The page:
When it comes to canoe repair, Dennis Davidson, engineer at Northwest Canoe in St. Paul, MN, has some helpful advice to determine whether you want to tackle a project on your own or seek professional advice. He compares the repairs to ski runs:
Green runs are those minor repairs required after regular canoe use—that good old wear and tear. Replacing seats, applying 303 protectant for UV protection, oiling gunwales and even applying skid plates are all things you can do at home.
Blue run repairs result from neglect or improper storage of your canoe (like leaving it under the blazing summer sun or leaving it outside over winter). Cracks, hull splits extending away from the gunwale screws or dry rot in the end decks and gunwales can develop. Taking care of these things, whether you're an ambitious do-it-yourselfer or take it to an expert, will give your canoe a long, happy life.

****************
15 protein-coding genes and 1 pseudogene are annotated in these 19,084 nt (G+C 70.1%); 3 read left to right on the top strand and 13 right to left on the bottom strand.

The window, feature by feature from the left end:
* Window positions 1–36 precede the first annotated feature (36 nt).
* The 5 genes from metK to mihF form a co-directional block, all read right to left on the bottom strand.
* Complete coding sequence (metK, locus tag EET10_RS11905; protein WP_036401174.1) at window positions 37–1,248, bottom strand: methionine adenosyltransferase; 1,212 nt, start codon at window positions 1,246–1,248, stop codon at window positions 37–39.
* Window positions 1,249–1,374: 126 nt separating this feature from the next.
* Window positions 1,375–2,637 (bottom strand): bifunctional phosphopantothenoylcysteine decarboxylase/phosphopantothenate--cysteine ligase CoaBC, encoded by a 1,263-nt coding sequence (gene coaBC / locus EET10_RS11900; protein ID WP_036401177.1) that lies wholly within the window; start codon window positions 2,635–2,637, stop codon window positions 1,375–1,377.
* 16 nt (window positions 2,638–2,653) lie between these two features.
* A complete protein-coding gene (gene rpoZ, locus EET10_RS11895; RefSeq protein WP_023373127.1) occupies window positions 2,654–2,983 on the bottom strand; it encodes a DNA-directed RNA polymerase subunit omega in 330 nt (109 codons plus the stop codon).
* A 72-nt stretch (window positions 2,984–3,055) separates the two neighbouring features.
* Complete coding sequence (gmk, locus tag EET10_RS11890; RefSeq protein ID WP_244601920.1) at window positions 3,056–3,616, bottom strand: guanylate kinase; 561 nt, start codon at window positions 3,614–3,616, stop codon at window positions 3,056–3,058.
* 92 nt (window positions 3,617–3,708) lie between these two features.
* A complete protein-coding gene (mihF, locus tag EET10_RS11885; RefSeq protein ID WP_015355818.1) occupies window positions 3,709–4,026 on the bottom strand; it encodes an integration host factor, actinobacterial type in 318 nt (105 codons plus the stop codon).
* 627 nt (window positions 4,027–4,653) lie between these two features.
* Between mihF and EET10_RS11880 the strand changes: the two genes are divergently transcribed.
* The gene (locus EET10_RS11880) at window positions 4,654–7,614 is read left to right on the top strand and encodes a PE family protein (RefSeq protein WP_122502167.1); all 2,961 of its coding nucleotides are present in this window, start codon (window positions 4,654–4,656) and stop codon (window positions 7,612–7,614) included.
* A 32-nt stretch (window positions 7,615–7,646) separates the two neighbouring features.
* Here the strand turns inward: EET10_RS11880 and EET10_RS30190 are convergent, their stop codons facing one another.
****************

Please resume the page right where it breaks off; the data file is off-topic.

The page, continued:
Black runs? You got it: daunting repairs after your canoe flies off your car or gets pinned by any number of objects, like SUVs, trees and river rocks. Don’t despair. Davidson says experts can fix more than you think.
Read through some common canoe repairs to assess whether you can take on a project yourself or want to consult with an expert: